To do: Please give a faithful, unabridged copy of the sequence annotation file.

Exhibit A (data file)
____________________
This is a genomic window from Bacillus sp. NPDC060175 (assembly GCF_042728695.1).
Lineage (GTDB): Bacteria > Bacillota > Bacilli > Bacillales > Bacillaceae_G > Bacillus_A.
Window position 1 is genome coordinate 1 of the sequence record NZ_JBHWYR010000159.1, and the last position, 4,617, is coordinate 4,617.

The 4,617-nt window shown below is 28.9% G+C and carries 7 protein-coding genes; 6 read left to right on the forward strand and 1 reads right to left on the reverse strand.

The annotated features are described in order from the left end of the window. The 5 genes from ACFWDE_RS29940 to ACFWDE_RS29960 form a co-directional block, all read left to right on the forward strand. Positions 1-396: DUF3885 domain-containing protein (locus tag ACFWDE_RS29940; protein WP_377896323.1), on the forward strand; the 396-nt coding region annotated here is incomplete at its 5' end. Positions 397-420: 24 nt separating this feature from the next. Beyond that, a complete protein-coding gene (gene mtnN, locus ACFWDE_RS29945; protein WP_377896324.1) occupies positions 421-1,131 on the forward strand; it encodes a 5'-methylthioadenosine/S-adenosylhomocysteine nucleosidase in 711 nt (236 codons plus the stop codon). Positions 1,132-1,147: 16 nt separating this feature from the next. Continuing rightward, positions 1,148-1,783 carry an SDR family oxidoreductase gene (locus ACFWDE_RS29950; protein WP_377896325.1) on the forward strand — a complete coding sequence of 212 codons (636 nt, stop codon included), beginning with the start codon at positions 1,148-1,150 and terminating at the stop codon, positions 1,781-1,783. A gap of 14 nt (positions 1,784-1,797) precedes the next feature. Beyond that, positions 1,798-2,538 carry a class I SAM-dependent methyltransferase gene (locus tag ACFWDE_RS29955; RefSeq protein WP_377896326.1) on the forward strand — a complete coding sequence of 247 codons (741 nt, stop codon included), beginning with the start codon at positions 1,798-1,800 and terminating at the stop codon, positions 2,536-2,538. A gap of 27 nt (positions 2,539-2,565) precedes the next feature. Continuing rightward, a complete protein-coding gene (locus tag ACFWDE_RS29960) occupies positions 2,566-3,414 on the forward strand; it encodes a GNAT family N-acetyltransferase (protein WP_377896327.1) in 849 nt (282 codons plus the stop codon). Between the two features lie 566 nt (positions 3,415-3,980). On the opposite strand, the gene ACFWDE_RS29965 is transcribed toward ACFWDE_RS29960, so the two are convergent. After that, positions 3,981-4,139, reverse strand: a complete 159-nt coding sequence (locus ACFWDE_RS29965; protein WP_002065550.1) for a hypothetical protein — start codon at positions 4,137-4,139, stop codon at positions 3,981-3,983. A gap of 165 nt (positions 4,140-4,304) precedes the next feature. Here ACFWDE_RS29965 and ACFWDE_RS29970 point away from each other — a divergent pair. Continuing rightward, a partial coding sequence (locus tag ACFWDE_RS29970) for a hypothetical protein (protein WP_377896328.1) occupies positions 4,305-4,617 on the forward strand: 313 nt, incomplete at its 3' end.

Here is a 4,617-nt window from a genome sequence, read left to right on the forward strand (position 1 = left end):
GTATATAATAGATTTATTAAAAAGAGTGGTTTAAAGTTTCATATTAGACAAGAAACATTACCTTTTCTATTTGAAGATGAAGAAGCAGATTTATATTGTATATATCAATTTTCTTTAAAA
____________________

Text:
This is a genomic window from Bacillus sp. NPDC060175 (assembly GCF_042728695.1).
Lineage (GTDB): Bacteria > Bacillota > Bacilli > Bacillales > Bacillaceae_G > Bacillus_A.
Window position 1 is genome coordinate 1 of the sequence record NZ_JBHWYR010000159.1, and the last position, 4,617, is coordinate 4,617.

The 4,617-nt window shown below is 28.9% G+C and carries 7 protein-coding genes; 6 read left to right on the forward strand and 1 reads right to left on the reverse strand.

The annotated features are described in order from the left end of the window. The 5 genes from ACFWDE_RS29940 to ACFWDE_RS29960 form a co-directional block, all read left to right on the forward strand. Positions 1-396: DUF3885 domain-containing protein (locus tag ACFWDE_RS29940; protein WP_377896323.1), on the forward strand; the 396-nt coding region annotated here is incomplete at its 5' end. Positions 397-420: 24 nt separating this feature from the next. Beyond that, a complete protein-coding gene (gene mtnN, locus ACFWDE_RS29945; protein WP_377896324.1) occupies positions 421-1,131 on the forward strand; it encodes a 5'-methylthioadenosine/S-adenosylhomocysteine nucleosidase in 711 nt (236 codons plus the stop codon). Positions 1,132-1,147: 16 nt separating this feature from the next. Continuing rightward, positions 1,148-1,783 carry an SDR family oxidoreductase gene (locus ACFWDE_RS29950; protein WP_377896325.1) on the forward strand — a complete coding sequence of 212 codons (636 nt, stop codon included), beginning with the start codon at positions 1,148-1,150 and terminating at the stop codon, positions 1,781-1,783. A gap of 14 nt (positions 1,784-1,797) precedes the next feature. Beyond that, positions 1,798-2,538 carry a class I SAM-dependent methyltransferase gene (locus tag ACFWDE_RS29955; RefSeq protein WP_377896326.1) on the forward strand — a complete coding sequence of 247 codons (741 nt, stop codon included), beginning with the start codon at positions 1,798-1,800 and terminating at the stop codon, positions 2,536-2,538. A gap of 27 nt (positions 2,539-2,565) precedes the next feature. Continuing rightward, a complete protein-coding gene (locus tag ACFWDE_RS29960) occupies positions 2,566-3,414 on the forward strand; it encodes a GNAT family N-acetyltransferase (protein WP_377896327.1) in 849 nt (282 codons plus the stop codon). Between the two features lie 566 nt (positions 3,415-3,980). On the opposite strand, the gene ACFWDE_RS29965 is transcribed toward ACFWDE_RS29960, so the two are convergent. After that, positions 3,981-4,139, reverse strand: a complete 159-nt coding sequence (locus ACFWDE_RS29965; protein WP_002065550.1) for a hypothetical protein — start codon at positions 4,137-4,139, stop codon at positions 3,981-3,983. A gap of 165 nt (positions 4,140-4,304) precedes the next feature. Here ACFWDE_RS29965 and ACFWDE_RS29970 point away from each other — a divergent pair. Continuing rightward, a partial coding sequence (locus tag ACFWDE_RS29970) for a hypothetical protein (protein WP_377896328.1) occupies positions 4,305-4,617 on the forward strand: 313 nt, incomplete at its 3' end.

Here is a 4,617-nt window from a genome sequence, read left to right on the forward strand (position 1 = left end):
GTATATAATAGATTTATTAAAAAGAGTGGTTTAAAGTTTCATATTAGACAAGAAACATTACCTTTTCTATTTGAAGATGAAGAAGCAGATTTATATTGTATATATCAATTTTCTTTAAAA